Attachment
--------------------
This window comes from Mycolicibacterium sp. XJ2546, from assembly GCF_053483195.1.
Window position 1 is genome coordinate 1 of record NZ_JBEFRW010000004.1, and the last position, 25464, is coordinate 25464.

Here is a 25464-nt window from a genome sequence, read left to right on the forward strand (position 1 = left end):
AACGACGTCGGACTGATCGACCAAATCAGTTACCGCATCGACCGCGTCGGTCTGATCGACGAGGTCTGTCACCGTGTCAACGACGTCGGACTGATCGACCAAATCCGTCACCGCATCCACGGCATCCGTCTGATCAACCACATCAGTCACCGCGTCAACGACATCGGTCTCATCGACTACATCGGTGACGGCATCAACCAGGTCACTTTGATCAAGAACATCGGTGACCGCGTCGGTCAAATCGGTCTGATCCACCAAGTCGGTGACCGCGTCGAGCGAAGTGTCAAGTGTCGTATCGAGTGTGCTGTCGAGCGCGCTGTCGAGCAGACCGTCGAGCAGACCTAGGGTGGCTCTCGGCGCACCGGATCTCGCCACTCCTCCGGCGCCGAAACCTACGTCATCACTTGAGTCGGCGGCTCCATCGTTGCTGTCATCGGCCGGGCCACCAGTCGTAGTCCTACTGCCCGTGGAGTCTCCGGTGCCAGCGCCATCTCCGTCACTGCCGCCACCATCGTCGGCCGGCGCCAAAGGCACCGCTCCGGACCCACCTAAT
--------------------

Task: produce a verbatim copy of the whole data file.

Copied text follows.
This window comes from Mycolicibacterium sp. XJ2546, from assembly GCF_053483195.1.
Window position 1 is genome coordinate 1 of record NZ_JBEFRW010000004.1, and the last position, 25464, is coordinate 25464.

Here is a 25464-nt window from a genome sequence, read left to right on the forward strand (position 1 = left end):
AACGACGTCGGACTGATCGACCAAATCAGTTACCGCATCGACCGCGTCGGTCTGATCGACGAGGTCTGTCACCGTGTCAACGACGTCGGACTGATCGACCAAATCCGTCACCGCATCCACGGCATCCGTCTGATCAACCACATCAGTCACCGCGTCAACGACATCGGTCTCATCGACTACATCGGTGACGGCATCAACCAGGTCACTTTGATCAAGAACATCGGTGACCGCGTCGGTCAAATCGGTCTGATCCACCAAGTCGGTGACCGCGTCGAGCGAAGTGTCAAGTGTCGTATCGAGTGTGCTGTCGAGCGCGCTGTCGAGCAGACCGTCGAGCAGACCTAGGGTGGCTCTCGGCGCACCGGATCTCGCCACTCCTCCGGCGCCGAAACCTACGTCATCACTTGAGTCGGCGGCTCCATCGTTGCTGTCATCGGCCGGGCCACCAGTCGTAGTCCTACTGCCCGTGGAGTCTCCGGTGCCAGCGCCATCTCCGTCACTGCCGCCACCATCGTCGGCCGGCGCCAAAGGCACCGCTCCGGACCCACCTAAT